Tuesday, January 25, 2011

When my Mother Starts Talking About a Book, You Know Something is Up--On Large Print, Steve Martin and Julie Orringer

Greetings from Brookline, or should I say Bookline? I'm sure I'm the first person in recorded history to use that pun. My job, besides cooking oatmeal, was to bring my mom some books as a gift for a friend, large print please. Does she know how hard that is? It's one of the reasons, frankly, that the new news is that older customers are moving to ebook readers faster than expected. The selection of large print titles has deteriorated, and there is very little published that is beyond genre thrillers. HarperCollins aggressively publises Luxe titles into midlist, but Random House and Hachette are very selective. And Macmillan, Simon, and Penguin sell off to Gale, which usually means high prices, short discounts, and ugly covers. Let's just say we aren't their target customer.

No offense to anyone metioned here. If you feel otherwise, let me know.

So Mom gave me one request, and the other book was open for suggestion. I browsed the shelf of Brookline Booksmith and found a gem, the large-print edition of Steve Martin's An Object of Beauty. The book looks great, and Grand Central even included the color plates that are in the regular edition. It was one of our hits of the fall season, and my Mom (and likely her friend) are amenable to a little artiness. If you didn't read Mary Louise Schumacher's essay on the novel in the Milwaukee Journal Sentinel, you should now.

For her request, she told me that friends are beginning to talk about The Invisible Bridge. I was so excited that I started shaking. "Your friends want to read one of my favorite books of 2010?" I was ready to go out and buy five copies.

I got a little panicky as the book's paperback release is today (1/25) so maybe there wouldn't be hardcover still available. Since I know there is no large print edition of this book (it's already come up twice in the bookstore), I expected that the hardcover would be larger print than the paperback. Sure enough, when I got there, it had a staff rec, and face-out quantity. Let's hope the print suffices.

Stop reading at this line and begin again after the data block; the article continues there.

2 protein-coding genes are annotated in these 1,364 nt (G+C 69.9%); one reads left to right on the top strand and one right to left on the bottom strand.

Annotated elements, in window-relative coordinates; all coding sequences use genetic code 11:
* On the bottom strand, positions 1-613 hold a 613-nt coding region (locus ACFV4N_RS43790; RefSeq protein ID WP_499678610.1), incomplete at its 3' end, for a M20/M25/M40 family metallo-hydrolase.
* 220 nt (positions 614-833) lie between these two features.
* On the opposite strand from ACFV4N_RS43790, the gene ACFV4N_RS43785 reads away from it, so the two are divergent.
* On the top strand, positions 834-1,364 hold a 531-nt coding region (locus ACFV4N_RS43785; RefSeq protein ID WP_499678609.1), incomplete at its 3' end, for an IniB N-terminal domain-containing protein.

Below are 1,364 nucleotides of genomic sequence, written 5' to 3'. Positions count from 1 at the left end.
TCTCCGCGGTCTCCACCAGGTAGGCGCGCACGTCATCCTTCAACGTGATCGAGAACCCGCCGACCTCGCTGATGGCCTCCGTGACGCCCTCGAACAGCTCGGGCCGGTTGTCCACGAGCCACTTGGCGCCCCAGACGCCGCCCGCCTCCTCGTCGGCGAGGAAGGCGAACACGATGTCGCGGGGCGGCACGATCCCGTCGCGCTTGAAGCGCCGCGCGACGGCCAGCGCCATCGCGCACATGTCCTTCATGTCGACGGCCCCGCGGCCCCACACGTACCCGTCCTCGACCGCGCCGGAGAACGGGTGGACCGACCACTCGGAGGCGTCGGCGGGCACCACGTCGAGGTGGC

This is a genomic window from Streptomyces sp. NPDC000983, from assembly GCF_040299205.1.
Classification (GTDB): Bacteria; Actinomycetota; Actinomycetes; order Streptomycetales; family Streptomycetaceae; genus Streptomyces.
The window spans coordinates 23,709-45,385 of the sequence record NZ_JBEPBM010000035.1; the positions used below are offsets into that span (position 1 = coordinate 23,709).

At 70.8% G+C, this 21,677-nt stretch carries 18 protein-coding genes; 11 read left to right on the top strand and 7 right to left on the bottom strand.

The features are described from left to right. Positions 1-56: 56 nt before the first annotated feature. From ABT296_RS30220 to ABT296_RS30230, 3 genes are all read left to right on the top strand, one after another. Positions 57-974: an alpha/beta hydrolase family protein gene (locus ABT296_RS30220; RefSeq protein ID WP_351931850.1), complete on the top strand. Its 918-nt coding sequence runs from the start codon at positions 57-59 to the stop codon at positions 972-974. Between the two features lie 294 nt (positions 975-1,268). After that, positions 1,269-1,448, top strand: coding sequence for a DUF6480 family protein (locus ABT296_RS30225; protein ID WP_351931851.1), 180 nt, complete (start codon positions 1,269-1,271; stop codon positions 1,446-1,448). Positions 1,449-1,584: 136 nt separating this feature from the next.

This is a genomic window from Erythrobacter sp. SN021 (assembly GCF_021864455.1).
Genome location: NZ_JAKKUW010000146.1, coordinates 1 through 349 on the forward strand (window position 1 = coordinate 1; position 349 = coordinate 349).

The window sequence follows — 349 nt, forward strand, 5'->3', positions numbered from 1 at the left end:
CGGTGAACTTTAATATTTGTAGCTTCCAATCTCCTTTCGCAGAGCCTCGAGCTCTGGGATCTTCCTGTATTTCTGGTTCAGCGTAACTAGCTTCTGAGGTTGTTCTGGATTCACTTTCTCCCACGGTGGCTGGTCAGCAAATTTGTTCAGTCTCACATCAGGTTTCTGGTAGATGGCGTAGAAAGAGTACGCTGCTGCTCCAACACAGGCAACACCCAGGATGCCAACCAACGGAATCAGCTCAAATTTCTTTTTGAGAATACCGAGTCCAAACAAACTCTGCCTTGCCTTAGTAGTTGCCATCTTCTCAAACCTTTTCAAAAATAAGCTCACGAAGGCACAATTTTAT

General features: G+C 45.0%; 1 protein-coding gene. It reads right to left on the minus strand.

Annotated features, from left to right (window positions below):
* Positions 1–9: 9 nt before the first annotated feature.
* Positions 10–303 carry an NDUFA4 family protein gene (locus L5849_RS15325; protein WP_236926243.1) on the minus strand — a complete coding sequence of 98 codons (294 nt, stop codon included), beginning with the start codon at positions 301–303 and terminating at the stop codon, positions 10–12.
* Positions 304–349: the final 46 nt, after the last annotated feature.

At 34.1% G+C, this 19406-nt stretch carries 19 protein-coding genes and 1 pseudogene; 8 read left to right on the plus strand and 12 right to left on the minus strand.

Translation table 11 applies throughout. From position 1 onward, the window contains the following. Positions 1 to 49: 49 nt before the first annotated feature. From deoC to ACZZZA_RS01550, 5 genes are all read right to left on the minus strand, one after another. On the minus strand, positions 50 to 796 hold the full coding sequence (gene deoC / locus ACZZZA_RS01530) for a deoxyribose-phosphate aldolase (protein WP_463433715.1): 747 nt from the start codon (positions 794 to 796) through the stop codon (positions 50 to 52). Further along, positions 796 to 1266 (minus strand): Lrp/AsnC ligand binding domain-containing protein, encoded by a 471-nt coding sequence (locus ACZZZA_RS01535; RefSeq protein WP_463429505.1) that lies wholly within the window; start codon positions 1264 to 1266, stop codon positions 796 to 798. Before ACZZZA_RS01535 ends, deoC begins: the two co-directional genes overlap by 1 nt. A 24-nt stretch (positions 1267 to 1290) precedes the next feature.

So now I'm telling you that my mother's friends are recommending The Invisible Bridge. What more do you need? Perhaps that it was Jason's favorite novel of last year. Perhaps it's me running on at the mouth about how spectactular it is. Tolstoy, I am telling you, War and Peace! Am I going to get in trouble for that? Eh, I'm just a bookselling schmo. What do I know?

There's been some tweaking of our event with Orringer, already scheduled for, well, we just found out that the exact date is up in the air*. I asked the publicist if I could partner this event with my spring book club presentation. Not that I'm worried about the crowd, but I'm always a little worried, and I want whatever it takes to get this event to the next level. I've done this event twice (with Valerie Laken and Eric Puchner) and we've had respectable turnouts both times. The other side of my diabolical plan is that I know Orringer is a big fan of at least one other book on my spring list of picks. If you were clever, you'd figure out what it is. And I know you are clever.

You also look good with that new hat. Where'd you get it?
*No, you're not hallucinating. It used to say April 7th.

No comments: